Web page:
Despite exceeding expectations for most of the season, this club just isn’t firing on all cylinders and hasn’t been for quite some time. When the rotation does offer a stretch of decent outings, the offense fails to do its job. When the bats are lively, the pitching struggles to even be competitive. Or, neither phase performs well and it gets downright ugly.

On Wednesday, executive vice president of baseball operations Dan Duquette added Drew Stubbs and Michael Bourn, veterans who can help the abysmal outfield defense late in games and add some speed off the bench. Maybe these spare parts will help spark a struggling club, but the Orioles simply look like a team struggling to keep their heads above water these days.

The losing spells have been more frequent while the good times have been fleeting. In the first four months of the season, the Orioles had three seven-game winning streaks, two five-game winning streaks, and a four-game winning streak. In August, they won as many as three in a row just once while dropping three straight on three separate occasions.

Going just 21-25 since the All-Star break, the Orioles have been trying to hold on, but they’ll need to do more than that in September to secure their third trip to the postseason in the last five years.

You should never count out the Orioles under Showalter with so much baseball left to play, but an increasingly one-dimensional offense, a poor starting rotation, and a bullpen short on trustworthy arms aren’t inspiring confidence in the final month of the season.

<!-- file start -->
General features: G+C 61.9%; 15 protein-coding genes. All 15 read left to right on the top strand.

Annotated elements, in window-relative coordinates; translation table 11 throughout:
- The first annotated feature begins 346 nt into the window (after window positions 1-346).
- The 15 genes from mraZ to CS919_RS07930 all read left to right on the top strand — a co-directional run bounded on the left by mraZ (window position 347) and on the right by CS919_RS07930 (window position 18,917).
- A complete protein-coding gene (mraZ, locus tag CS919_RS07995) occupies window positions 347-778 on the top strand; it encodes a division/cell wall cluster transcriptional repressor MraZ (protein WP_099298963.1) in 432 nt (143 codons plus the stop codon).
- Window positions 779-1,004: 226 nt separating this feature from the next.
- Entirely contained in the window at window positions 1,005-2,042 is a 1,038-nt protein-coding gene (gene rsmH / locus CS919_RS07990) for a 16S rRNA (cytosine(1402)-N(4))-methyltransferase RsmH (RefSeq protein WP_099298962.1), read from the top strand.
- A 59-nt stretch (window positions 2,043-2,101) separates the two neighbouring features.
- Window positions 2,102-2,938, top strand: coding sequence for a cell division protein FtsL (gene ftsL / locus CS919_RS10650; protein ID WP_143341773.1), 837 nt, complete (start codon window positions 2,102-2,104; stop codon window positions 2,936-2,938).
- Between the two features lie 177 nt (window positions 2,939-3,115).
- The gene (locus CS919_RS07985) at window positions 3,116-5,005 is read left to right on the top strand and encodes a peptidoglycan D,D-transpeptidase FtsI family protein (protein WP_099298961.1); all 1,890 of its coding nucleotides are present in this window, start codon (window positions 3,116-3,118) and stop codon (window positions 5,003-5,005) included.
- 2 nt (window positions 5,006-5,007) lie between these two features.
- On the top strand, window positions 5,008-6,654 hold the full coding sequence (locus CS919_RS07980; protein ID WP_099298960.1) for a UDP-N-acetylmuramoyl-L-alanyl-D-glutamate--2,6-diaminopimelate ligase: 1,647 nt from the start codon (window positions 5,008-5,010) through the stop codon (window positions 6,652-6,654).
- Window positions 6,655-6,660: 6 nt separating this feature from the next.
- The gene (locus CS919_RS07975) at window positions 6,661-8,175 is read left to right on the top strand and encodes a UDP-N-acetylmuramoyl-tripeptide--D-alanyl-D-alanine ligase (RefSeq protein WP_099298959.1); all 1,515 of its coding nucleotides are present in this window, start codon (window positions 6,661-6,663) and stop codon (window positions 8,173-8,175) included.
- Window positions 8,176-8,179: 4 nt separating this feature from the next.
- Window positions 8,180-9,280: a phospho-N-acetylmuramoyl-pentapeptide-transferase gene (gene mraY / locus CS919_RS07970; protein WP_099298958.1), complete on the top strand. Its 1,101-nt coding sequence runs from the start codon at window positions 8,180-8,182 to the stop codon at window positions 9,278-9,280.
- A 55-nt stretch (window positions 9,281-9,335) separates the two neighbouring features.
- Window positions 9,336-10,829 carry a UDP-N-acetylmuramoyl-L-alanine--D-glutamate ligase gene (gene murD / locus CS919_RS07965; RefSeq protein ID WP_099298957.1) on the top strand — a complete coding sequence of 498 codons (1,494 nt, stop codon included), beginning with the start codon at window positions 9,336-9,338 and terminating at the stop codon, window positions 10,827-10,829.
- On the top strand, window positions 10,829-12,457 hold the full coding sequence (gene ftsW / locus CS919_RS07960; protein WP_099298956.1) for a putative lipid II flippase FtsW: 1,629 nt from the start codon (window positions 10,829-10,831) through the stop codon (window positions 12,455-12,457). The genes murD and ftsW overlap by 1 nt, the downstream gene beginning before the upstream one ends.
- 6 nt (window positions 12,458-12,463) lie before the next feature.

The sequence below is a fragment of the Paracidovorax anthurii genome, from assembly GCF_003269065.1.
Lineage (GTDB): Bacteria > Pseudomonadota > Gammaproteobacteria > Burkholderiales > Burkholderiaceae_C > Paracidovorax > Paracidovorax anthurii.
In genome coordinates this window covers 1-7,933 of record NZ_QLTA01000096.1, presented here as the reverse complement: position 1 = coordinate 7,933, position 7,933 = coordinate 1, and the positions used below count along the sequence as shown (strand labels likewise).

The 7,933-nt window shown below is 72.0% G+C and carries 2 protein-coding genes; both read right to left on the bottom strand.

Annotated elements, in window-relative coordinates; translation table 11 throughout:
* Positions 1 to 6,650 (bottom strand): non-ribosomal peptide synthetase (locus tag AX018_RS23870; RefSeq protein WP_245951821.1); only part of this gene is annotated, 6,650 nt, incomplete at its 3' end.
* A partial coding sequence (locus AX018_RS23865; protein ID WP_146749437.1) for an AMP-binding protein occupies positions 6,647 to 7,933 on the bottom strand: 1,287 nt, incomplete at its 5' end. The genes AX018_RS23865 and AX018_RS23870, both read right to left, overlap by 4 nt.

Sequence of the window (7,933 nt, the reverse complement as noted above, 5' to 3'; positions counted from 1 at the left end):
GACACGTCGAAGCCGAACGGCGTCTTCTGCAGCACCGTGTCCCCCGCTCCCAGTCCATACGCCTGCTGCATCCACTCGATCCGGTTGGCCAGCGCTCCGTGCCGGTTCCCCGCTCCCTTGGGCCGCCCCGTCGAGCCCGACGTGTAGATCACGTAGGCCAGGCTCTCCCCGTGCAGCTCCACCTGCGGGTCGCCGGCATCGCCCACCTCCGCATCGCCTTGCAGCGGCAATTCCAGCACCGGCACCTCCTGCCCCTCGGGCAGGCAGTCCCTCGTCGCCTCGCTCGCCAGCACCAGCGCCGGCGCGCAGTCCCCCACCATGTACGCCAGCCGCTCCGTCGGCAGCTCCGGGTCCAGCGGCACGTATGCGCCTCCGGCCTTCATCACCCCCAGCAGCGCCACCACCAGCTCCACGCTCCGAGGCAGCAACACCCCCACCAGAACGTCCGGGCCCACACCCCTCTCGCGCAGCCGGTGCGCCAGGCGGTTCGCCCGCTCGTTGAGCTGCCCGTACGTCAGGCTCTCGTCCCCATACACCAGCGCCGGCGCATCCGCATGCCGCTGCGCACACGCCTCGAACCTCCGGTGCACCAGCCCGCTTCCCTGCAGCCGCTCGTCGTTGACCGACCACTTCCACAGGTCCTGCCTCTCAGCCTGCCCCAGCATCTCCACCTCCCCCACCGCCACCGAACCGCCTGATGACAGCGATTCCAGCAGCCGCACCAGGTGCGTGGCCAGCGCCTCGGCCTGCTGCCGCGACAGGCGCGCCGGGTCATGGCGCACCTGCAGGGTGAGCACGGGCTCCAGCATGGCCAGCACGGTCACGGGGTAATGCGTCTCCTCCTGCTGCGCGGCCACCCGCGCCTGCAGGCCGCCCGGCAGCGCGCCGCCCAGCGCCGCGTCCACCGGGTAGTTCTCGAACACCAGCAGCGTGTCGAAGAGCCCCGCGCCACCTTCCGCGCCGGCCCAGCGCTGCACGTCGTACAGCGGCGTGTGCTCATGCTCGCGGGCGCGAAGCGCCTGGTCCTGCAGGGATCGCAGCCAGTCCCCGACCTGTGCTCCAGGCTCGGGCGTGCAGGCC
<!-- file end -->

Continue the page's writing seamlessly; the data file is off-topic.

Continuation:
It’s just not looking good.

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Tillman goes to DL after more shoulder concerns

Posted on 23 August 2016 by Luke Jones

(Updated: Wednesday 4:15 p.m)

BALTIMORE — Coming off his worst start of the season and experiencing more right shoulder discomfort during his latest bullpen session, Orioles starting pitcher Chris Tillman was placed on the 15-day disabled list on Wednesday.

Manager Buck Showalter said before Tuesday’s 8-1 win over Washington that the right-hander’s work day hadn’t gone well and that his next scheduled start against the Nationals was in jeopardy. On Saturday, the right-hander allowed six earned runs and walked five over a season-low two innings, but he said after the game that his shoulder was fine and told the training staff the following morning that it felt better than it usually does the day after a start.

Tillman received a cortisone injection after being examined by Dr. Leigh Ann Curl at Camden Yards. Showalter confirmed after the game that the 28-year-old would land on the DL in hopes that the rest will allow him to return at the end of the minimum 15-day period.

“I would have liked a little better results or response from the last outing, but it just didn’t respond very well,” Tillman said. ” We’re trying to be safe and get this thing in the rear-view mirror. That way, I’m not fighting it all year. I think it’s probably the best way to go about it.”